Sunday, November 07, 2004

Stix Nix Dem Pix

Whether or not Bush made gains among rural and evangelical voters (and looking at county-by-county returns, especially in the South, it's hard to argue that he didn't do somewhat better in rural areas), it's clear that Kerry did not perform much better than Gore did. And Gore did terribly with those voters.

Most Democrats thought their 2004 nominee needed to do a little bit better in small-town America so he could win states like Missouri, Ohio and West Virginia. Earlier this year, with the economy sagging and with a disproportionate number of country boys dying in Iraq, it looked like Kerry might be able to improve on Gore's performance. But the Republicans were able to define Kerry as essentially foreign (in all meanings of the term) to the ways of Main Street.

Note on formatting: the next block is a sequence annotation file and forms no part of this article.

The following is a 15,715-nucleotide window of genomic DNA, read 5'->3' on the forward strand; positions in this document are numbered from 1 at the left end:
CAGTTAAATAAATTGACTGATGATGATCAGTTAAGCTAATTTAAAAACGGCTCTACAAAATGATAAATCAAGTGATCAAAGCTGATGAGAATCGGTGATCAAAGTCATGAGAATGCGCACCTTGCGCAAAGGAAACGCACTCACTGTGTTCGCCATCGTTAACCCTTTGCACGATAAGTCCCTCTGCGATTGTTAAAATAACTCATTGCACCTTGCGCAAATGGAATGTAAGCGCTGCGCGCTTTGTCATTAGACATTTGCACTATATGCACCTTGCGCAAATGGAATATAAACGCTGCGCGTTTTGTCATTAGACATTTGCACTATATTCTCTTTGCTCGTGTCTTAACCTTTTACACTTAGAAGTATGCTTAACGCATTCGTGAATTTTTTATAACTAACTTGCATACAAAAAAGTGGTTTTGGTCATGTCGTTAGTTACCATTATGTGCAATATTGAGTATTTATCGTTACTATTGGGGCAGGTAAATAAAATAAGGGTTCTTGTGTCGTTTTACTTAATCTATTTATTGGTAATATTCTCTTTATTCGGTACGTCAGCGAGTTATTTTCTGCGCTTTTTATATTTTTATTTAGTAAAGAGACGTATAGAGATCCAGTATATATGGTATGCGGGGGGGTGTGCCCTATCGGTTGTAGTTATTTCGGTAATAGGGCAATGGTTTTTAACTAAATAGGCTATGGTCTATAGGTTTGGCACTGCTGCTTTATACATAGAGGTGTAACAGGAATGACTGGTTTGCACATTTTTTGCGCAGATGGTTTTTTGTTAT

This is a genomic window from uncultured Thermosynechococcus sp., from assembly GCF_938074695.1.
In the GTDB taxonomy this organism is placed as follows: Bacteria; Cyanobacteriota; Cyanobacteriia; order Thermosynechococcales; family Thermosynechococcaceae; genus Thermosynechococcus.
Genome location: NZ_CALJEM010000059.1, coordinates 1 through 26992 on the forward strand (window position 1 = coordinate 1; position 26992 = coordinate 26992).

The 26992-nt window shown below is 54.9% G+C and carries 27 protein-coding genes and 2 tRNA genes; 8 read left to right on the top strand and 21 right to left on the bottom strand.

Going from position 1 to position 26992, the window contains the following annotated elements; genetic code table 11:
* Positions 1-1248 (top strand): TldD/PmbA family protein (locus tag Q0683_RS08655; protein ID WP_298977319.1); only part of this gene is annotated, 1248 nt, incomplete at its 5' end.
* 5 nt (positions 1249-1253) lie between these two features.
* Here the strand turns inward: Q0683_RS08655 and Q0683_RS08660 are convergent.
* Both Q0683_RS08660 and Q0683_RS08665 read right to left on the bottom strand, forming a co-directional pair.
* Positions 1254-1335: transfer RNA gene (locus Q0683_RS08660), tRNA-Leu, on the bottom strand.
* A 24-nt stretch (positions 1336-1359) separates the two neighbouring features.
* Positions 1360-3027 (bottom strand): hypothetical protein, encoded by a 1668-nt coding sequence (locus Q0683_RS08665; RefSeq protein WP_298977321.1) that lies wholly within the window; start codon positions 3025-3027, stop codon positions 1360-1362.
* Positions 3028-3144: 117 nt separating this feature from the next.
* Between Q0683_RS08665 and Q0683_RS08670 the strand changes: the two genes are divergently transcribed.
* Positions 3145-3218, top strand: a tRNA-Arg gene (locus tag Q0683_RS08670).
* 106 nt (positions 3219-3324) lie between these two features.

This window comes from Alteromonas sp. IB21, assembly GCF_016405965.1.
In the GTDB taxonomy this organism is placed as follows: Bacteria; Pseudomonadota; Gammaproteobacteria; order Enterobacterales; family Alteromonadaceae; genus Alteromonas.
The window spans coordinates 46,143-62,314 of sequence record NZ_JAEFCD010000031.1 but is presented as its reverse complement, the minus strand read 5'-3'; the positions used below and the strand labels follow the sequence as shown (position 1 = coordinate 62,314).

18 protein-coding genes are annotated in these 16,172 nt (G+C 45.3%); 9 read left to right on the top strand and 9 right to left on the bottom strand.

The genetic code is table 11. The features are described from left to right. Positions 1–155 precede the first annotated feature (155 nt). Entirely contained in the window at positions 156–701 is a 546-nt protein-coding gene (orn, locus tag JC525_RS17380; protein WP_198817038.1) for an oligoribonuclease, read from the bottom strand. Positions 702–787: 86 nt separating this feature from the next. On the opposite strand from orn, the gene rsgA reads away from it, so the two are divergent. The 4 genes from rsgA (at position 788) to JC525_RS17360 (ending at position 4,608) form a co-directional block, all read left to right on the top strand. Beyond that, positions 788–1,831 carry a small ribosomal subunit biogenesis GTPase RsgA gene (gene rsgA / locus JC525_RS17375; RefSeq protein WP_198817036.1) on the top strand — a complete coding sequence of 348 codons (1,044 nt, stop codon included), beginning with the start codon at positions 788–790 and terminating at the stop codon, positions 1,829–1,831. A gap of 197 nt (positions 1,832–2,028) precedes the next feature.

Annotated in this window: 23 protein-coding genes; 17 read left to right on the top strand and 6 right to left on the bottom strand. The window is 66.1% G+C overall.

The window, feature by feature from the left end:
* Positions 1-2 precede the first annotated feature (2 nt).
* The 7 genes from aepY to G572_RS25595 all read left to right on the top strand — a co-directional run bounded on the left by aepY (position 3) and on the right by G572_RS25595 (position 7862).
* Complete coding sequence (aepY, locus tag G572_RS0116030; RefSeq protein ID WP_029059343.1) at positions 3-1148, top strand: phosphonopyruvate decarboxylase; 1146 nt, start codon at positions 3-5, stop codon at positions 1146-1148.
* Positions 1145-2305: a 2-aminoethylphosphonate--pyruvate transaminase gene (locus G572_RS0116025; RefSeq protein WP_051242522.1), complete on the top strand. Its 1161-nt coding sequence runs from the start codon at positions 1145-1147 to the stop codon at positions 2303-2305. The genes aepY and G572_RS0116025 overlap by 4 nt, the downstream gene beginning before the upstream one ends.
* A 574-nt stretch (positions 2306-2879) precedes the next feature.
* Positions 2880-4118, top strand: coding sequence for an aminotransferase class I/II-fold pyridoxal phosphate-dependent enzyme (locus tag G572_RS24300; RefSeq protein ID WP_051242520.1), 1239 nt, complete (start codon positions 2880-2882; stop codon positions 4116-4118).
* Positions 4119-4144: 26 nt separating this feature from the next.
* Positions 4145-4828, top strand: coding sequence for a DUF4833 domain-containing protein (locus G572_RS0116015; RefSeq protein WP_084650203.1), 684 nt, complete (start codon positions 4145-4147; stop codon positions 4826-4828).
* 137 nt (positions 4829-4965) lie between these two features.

Palooka said...

Everything I've seen shows a rather significant drop in Bush's rural support, though still a majority. The key to Bush's success was a pretty significant increase in Urban voters' support, though still a minority.

This is pretty indicative of the data out there. Bush lost 6 points of rural support compared to 2000, but gained 9 points in Urban, and plus 3 in Surburban.

Anonymous said...

If the exit polls are to be believed, then Bush suffered horribly among small town voters in particular (moving from roughly 60-40 Bush in 2000 to 50-50 in 2004).

Analysis of county (or precinct) totals from 2000 and 2004 could be used to test this.

Any change in county by county returns should probably have the 3% national shift removed from it, however, if the rural trend is to be focused on.